The Argentine government is considering phasing out the incentives which benefit Patagonian ports fisheries exports. The announcement was made by Jorge Metz, Ports Under Secretary during a recent visit to Bahía Blanca although pointing out the issue was still under consideration by the cabinet chief office, but some advances would be made public in a month's time.
I imagine that in the next thirty days we will have some announcement on the issue, it will be a gradual phasing out of incentives and this responds to the fact that it erodes competitiveness for the north of Colorado river ports, said Metz.
Benefits according to the 2015 decree approved by the previous Argentine government and which was to last five years, awarded 13% and 11% reimbursements for exports produced and shipped from Ushuaia and Rio Grande respectively, both in Tierra del Fuego.
The solution is not simple because it implies a benefit for some, and a root elimination is not intelligent, admits Metz.
Patagonian provinces agriculture and fisheries ministers are scheduled to meet in the province of Chubut to address the issue which will also have an impact on the depleted provincial finances.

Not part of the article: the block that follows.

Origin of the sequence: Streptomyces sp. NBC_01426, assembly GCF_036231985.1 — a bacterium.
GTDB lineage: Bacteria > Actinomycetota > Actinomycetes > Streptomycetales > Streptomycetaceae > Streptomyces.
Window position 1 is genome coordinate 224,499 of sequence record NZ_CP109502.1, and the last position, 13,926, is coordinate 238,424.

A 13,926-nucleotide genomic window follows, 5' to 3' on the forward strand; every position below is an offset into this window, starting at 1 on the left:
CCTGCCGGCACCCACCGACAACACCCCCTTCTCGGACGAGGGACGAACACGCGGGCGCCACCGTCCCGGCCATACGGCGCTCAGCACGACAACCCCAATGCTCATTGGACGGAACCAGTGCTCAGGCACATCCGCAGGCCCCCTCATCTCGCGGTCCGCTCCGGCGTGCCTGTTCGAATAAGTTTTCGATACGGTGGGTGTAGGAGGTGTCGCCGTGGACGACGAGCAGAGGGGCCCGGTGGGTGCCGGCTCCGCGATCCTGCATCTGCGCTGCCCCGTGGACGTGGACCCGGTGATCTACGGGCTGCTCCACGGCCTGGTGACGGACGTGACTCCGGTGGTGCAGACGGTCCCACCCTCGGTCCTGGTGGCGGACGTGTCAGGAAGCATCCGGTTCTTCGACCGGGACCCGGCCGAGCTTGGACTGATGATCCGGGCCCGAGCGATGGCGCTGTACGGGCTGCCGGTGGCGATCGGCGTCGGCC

In effect Chubut governor Mario Das Neves anticipated he was point blank against the announcement and anticipated that there's strong pressure from the big ports of Mar del Plata and Bahía Blanca, but we also have our people, our lawmakers, our governors, our record on the incentives, because we have arguments to counter the initiative.
If the incentives for Patagonia ports are eliminated it will have a mortal impact on fish processing plants underlined Das Neves.
The original incentive for Patagonian ports goes back to 1983, and has been extended following political negotiations between the Executive and Legislative several times although always with the promise that after so many years the benefit would begin to be reduced one percentage point per year.
It seems the Patagonian provinces are facing another chapter of this ongoing dispute, augmented by the fact that the province of Buenos Aires is crucial for president Mauricio Macri's political plans to ensure his hold over Argentina's most decisive electoral jurisdiction in next year's midterm elections.
Macri's coalition rules the Buenos Aires province, but as happens at federal level needs of a circumstantial alliance with small parties and disenchanted Kirchnerites to have legislation approved.